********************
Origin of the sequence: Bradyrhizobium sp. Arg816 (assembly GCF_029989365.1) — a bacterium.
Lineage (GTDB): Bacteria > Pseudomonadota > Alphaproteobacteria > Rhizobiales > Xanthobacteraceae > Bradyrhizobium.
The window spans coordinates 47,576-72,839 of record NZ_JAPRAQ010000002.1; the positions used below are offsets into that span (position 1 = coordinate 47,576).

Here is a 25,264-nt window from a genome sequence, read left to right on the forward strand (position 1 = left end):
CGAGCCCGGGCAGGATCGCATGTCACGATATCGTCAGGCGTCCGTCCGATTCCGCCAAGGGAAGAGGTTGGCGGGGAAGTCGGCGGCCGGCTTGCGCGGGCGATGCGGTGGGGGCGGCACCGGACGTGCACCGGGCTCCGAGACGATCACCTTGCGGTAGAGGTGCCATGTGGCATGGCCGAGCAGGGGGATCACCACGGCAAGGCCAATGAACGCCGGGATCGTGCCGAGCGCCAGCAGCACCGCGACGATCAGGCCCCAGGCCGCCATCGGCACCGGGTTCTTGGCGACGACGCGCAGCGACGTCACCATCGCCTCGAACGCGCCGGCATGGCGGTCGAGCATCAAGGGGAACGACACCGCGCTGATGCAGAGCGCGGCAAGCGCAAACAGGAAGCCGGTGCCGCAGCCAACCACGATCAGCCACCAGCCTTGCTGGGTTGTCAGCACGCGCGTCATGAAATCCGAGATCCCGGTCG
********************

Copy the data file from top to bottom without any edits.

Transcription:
Origin of the sequence: Bradyrhizobium sp. Arg816 (assembly GCF_029989365.1) — a bacterium.
Lineage (GTDB): Bacteria > Pseudomonadota > Alphaproteobacteria > Rhizobiales > Xanthobacteraceae > Bradyrhizobium.
The window spans coordinates 47,576-72,839 of record NZ_JAPRAQ010000002.1; the positions used below are offsets into that span (position 1 = coordinate 47,576).

Here is a 25,264-nt window from a genome sequence, read left to right on the forward strand (position 1 = left end):
CGAGCCCGGGCAGGATCGCATGTCACGATATCGTCAGGCGTCCGTCCGATTCCGCCAAGGGAAGAGGTTGGCGGGGAAGTCGGCGGCCGGCTTGCGCGGGCGATGCGGTGGGGGCGGCACCGGACGTGCACCGGGCTCCGAGACGATCACCTTGCGGTAGAGGTGCCATGTGGCATGGCCGAGCAGGGGGATCACCACGGCAAGGCCAATGAACGCCGGGATCGTGCCGAGCGCCAGCAGCACCGCGACGATCAGGCCCCAGGCCGCCATCGGCACCGGGTTCTTGGCGACGACGCGCAGCGACGTCACCATCGCCTCGAACGCGCCGGCATGGCGGTCGAGCATCAAGGGGAACGACACCGCGCTGATGCAGAGCGCGGCAAGCGCAAACAGGAAGCCGGTGCCGCAGCCAACCACGATCAGCCACCAGCCTTGCTGGGTTGTCAGCACGCGCGTCATGAAATCCGAGATCCCGGTCG